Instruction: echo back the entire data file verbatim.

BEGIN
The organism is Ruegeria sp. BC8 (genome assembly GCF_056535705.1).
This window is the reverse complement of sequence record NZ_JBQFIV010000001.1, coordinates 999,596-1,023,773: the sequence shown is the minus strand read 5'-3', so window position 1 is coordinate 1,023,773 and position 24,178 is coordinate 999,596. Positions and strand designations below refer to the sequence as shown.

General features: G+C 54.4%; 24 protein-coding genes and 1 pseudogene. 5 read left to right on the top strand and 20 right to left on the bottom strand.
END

The organism is Ruegeria sp. BC8 (genome assembly GCF_056535705.1).
This window is the reverse complement of sequence record NZ_JBQFIV010000001.1, coordinates 999,596-1,023,773: the sequence shown is the minus strand read 5'-3', so window position 1 is coordinate 1,023,773 and position 24,178 is coordinate 999,596. Positions and strand designations below refer to the sequence as shown.

General features: G+C 54.4%; 24 protein-coding genes and 1 pseudogene. 5 read left to right on the top strand and 20 right to left on the bottom strand.